Hailed as a “young titan” by the Montreal Gazette after conducting the Montreal Symphony in Bartok’s Bluebeard’s Castle and Schoenberg’s Erwartung, Gregory Vajda has fast become one of the most sought-after conductors on the international scene. Reflecting his growing presence and demand in North America, he has been appointed in 2011 the sixth music director of the Huntsville Symphony. After concluding his 3 year tenure as Principal Conductor he was named Principal Guest Conductor of the Hungarian Radio Symphony (MR Symphony) in 2014. Mr. Vajda is also the Artistic Advisor of the International Armel Opera Competition and Festival.
In 2013/14 Vajda was engaged by the Phoenix Symphony, Symphony Silicon Valley, Calgary Philharmonic and the Columbus Symphony. In 2012/13 he led the Edmonton Symphony, Kalamazoo Symphony and Santa Barbara Symphony. In Hungary he conducted the Pannon Philharmonic in a semi-staged version of Ligeti’s opera Le Grand Macabre, and lead two performances of Lohengrin as part of the Budapest Wagner Days with the Hungarian National Opera Orchestra. In July he concluded his Artistic Director and Conductor position with Music in the Mountains, CA – a position held since 2009.
The 2011/12 season combined he returned to the Seattle Symphony and Edmonton Symphony with his debut leading the Toledo Symphony, while highlights of 2010/11 included a subscription series with the Oregon Symphony featuring the US premiere of his work “Duevoe,” a return to Atlanta Opera conducting La boheme, and re-engagements to the Baltimore Symphony, Edmonton Symphony, Symphony Silicon Valley and Round Top Festival. Debuts with the Louisiana Philharmonic and Huntsville Symphony rounded out the season.
Vajda’s 2009/10 season began with a stint at the Hungarian Radio Symphony Orchestra, followed by his first return to the Hungarian State Opera since emigrating to the US. In his adopted country he led subscription concerts with the Oregon Symphony, debuts with the Seattle, Grand Rapids and Memphis symphonies, and returned to the San Antonio Symphony and Symphony Silicon Valley.
Season 2008/09 marked the conductor’s introduction to the Salzburg Festival as assistant conductor to Peter Eötvös. He conducted the final performance of Bartok’s Bluebeard’s Castle with the Vienna Philharmonic and Vienna State Opera Chorus, before returning to the Atlanta Opera to lead La Cenerentola. On the orchestra stage, he conducted the Toronto, Edmonton, San Antonio, and Silicon Valley symphonies. He also helped inaugurate the widely talked-about EMPAC at the Rensselaer Polytechnic Institute (NY) with a performance of Grabstein für Stephan by György Kurtag.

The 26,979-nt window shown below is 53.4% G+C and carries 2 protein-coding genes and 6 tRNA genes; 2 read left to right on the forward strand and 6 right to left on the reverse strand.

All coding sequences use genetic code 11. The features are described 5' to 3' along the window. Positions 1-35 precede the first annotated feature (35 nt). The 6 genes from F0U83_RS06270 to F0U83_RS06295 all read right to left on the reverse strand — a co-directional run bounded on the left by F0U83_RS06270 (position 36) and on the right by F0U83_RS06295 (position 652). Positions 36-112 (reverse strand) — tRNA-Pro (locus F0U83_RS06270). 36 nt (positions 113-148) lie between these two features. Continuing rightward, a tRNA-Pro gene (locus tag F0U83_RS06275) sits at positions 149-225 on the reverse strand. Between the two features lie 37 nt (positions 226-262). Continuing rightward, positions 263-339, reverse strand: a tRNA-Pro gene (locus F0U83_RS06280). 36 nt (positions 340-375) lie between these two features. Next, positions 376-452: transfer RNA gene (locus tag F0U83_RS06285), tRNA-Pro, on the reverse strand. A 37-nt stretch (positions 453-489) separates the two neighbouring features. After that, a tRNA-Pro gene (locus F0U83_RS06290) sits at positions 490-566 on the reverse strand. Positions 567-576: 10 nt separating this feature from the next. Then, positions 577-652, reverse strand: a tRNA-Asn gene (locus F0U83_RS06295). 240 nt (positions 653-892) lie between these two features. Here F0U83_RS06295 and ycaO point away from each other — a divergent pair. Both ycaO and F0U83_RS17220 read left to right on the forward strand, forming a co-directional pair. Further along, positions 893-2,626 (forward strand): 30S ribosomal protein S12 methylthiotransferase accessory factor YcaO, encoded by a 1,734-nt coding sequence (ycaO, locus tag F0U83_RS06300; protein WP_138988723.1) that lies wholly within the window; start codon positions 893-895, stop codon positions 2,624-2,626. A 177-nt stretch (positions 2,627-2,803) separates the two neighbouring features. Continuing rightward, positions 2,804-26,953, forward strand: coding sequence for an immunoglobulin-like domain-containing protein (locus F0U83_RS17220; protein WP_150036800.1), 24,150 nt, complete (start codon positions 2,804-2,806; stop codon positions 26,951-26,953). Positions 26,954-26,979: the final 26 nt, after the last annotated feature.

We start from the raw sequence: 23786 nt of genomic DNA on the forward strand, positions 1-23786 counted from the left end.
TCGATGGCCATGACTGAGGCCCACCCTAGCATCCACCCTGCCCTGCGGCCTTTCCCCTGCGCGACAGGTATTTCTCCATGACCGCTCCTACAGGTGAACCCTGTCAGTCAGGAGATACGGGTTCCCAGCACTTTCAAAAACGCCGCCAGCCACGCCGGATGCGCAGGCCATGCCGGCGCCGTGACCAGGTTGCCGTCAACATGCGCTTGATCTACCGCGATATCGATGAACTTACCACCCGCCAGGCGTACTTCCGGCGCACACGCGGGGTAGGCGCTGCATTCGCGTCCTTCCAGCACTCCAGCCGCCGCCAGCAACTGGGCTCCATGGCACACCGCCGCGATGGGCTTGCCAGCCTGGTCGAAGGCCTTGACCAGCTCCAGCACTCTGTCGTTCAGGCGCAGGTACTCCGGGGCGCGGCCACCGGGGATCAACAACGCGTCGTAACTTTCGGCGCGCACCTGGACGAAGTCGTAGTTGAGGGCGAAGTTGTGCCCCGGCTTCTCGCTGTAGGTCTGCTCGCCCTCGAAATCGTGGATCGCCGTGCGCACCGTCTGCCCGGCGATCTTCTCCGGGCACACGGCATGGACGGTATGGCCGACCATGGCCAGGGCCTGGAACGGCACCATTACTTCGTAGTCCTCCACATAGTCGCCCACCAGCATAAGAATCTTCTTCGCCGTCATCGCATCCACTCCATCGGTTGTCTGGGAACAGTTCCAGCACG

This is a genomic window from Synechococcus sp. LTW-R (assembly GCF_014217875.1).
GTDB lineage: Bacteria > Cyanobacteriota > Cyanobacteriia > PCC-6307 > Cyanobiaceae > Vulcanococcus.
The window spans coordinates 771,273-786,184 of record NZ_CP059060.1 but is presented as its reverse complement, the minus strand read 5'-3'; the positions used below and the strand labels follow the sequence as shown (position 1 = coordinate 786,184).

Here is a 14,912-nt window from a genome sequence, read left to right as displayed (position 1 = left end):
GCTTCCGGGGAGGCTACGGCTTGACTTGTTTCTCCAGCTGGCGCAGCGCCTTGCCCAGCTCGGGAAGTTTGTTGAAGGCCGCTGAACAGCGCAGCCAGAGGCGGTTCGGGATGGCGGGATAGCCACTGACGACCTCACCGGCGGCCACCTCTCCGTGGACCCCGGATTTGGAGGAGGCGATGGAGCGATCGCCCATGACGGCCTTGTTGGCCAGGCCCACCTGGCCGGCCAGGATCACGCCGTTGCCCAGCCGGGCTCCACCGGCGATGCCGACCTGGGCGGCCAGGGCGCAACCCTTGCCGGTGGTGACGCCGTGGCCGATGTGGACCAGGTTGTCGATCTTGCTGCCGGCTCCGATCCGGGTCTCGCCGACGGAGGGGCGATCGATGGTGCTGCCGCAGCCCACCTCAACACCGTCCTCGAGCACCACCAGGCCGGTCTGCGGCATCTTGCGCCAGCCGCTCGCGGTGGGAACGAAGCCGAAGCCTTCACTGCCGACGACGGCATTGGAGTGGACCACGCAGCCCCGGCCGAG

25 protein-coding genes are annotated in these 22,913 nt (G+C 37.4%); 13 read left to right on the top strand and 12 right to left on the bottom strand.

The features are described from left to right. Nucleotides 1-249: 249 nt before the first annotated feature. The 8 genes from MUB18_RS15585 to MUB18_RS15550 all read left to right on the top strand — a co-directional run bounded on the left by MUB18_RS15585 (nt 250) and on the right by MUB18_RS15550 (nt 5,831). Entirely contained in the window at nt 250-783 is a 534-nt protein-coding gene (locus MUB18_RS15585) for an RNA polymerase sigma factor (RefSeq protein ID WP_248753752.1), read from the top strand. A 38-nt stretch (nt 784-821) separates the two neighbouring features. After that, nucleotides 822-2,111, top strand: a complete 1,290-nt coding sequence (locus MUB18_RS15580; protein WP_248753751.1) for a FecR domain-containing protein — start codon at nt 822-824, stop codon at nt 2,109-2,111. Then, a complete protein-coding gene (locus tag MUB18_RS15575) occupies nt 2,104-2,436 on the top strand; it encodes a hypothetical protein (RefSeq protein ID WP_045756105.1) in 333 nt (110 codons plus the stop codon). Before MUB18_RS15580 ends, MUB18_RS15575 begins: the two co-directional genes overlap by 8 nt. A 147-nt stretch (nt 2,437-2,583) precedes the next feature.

While assistant conductor with the Milwaukee Symphony, a position he relinquished in 2005, Gregory Vajda led several regional tours and had opportunities to conduct the Canadian Brass, Maureen McGovern, the King Singers, as well as the Milwaukee Symphony in a yearly classical subscription series. In past seasons, Vajda appeared with St. Paul Chamber Orchestra, the Milwaukee Chamber Orchestra, the Calgary Philharmonic, the Winnipeg, Louisville, Charlotte and Omaha symphonies, the National Arts Centre Orchestra in Ottawa, Ensemble Intercontemporain, led the Klangforum Vienna in performances of Péter Eötvös’ As I Crossed a Bridge of Dreams and Three Sisters (as part of the Wiener Festwochen), gave the premiere of his chamber opera The Giantbaby at the New Theatre in Budapest, and the premiere of Hungarian composer György Ránki’s opera King Pomade’s New Clothes at the Hungarian State Opera. He has also conducted at the festivals of Avignon and Strassbourg, at the Woodstock Mozart Festival, Grant Park Festival and the Mostly Mozart Festival in Lincoln Center.
In addition to conducting, Vajda is also a gifted clarinetist and composer. He conducted his own composition for the silent film The Crowd at the Auditorium of the Louvre, with American pianist Jay Gottlieb. He has also recorded his piece Duevoe with the Hungarian Radio Symphony Orchestra. He was honored with the Zoltán Kodály State Scholarship for composers for the year 2000, and the Annie Fischer State Scholarship for music performers in the year 1999.
Born in Budapest the son of renowned soprano Veronika Kincses, Gregory Vajda studied conducting at the Franz Liszt Academy of Music under Professor Ervin Lukács. He was also a conducting and composition pupil of well-known composer and conductor, Péter Eötvös.